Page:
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to the other ; accordingly, only such positions as were absolutely necessary to the safety of the column were occupied; and if the rear guard found itself pressed too closely, they relieved themselves by vigorous charges with the bayonet.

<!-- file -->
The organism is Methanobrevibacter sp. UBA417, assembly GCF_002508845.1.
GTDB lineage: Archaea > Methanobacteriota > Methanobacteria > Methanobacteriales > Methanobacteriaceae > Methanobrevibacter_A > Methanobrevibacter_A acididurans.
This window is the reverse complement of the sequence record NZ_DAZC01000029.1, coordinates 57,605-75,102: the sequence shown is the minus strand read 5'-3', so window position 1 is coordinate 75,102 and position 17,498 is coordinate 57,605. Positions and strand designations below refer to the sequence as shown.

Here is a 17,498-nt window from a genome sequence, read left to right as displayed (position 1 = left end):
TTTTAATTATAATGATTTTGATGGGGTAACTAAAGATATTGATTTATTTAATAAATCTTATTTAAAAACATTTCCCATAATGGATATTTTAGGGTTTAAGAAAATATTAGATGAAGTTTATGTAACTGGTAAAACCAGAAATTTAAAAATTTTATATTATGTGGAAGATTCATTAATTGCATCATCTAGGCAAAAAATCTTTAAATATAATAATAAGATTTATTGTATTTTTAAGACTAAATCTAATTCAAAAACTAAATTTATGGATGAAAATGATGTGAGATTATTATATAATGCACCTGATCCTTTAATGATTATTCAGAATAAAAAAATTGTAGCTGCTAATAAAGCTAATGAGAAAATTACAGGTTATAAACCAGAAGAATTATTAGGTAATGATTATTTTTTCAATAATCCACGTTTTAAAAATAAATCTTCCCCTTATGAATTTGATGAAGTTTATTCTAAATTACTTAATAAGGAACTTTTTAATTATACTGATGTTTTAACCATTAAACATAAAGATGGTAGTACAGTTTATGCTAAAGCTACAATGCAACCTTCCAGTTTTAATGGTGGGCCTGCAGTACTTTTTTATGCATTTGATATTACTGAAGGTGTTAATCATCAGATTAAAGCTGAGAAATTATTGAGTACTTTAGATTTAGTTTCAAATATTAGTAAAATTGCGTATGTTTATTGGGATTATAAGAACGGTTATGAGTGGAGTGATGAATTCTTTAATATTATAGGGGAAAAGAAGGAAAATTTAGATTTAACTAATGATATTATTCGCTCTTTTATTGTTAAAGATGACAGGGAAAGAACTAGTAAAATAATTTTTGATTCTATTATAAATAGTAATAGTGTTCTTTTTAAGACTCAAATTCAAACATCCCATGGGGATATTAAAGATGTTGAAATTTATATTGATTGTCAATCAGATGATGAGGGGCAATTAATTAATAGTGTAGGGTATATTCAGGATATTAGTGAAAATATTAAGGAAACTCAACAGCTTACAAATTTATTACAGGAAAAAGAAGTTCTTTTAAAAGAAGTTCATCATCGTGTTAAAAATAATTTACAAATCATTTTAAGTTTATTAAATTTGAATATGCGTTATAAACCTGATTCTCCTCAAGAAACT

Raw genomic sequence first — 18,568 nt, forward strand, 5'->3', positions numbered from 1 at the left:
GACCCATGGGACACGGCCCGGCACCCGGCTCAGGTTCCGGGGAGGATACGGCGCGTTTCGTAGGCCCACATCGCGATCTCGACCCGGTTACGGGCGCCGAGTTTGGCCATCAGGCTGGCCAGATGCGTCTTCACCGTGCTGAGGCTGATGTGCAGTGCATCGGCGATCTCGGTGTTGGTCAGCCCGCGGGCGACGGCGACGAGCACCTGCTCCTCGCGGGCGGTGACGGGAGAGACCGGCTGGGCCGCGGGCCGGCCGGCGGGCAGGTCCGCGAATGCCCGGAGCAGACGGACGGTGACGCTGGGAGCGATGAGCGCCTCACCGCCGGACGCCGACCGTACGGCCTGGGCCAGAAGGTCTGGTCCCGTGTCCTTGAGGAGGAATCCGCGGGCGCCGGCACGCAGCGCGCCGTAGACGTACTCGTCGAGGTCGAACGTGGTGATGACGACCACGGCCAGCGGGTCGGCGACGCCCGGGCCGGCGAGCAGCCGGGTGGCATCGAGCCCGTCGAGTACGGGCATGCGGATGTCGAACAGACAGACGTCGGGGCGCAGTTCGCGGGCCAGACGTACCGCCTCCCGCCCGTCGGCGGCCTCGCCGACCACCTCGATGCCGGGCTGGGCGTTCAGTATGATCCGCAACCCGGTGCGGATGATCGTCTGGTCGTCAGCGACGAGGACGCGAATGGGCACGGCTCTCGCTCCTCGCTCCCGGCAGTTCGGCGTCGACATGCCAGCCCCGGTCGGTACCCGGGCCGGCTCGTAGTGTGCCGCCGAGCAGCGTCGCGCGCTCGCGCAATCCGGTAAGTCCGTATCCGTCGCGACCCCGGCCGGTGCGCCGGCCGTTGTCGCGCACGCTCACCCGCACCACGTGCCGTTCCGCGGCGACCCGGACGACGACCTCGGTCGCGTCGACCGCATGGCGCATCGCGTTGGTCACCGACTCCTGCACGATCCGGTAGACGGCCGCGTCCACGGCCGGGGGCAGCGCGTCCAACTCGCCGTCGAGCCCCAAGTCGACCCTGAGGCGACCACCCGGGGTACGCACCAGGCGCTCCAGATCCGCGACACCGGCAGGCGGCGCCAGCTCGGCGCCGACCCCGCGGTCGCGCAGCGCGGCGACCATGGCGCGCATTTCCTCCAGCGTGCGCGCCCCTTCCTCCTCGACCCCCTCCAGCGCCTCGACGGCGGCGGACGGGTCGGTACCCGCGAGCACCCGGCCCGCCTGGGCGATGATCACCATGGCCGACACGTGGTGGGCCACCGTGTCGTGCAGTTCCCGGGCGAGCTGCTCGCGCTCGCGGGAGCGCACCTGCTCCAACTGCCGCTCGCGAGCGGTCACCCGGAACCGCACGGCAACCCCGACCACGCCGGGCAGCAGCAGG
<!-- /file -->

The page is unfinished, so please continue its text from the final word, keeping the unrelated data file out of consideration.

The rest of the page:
The eastern tribes fortunately took no part in the conflict, and we had at first only to defend ourselves on the right. The column, however, advanced only with difficulty, when a passage was reached which it was necessary should be occupied. Perpendicular shelves of rock overhung the bed of the river in advance of a marabout, surrounded by majestic trees; the company of carbineers of the Chasseurs d'Orleans was ordered to carry these rocks. Full of ardour, they sprang forward; but the declivities were fearful, and eight days' provisions are no trifling load. M. Ricot, their lieutenant, who had rushed forward without troubling himself as to whether he was followed or not, was the first to reach the plateau. He was immediately struck by two bullets in the chest; Lieutenant Martin and two carbineers hastened to protect him, but were killed on the spot. M. Rouffiat, the last of their officers remaining, advanced to their assistance, but was stopped by a frightful wound. The company was now without officers, and without a serjeantmajor. An avalanche of bullets was showering down on them, and not a head or guide of any sort to direct them. At last the carbineers were brought back, bearing away with difficulty M. Martin, who still breathed. As for the remainder, they were torn to pieces before the eyes of the column, amidst the savage shouts of the Kabyles.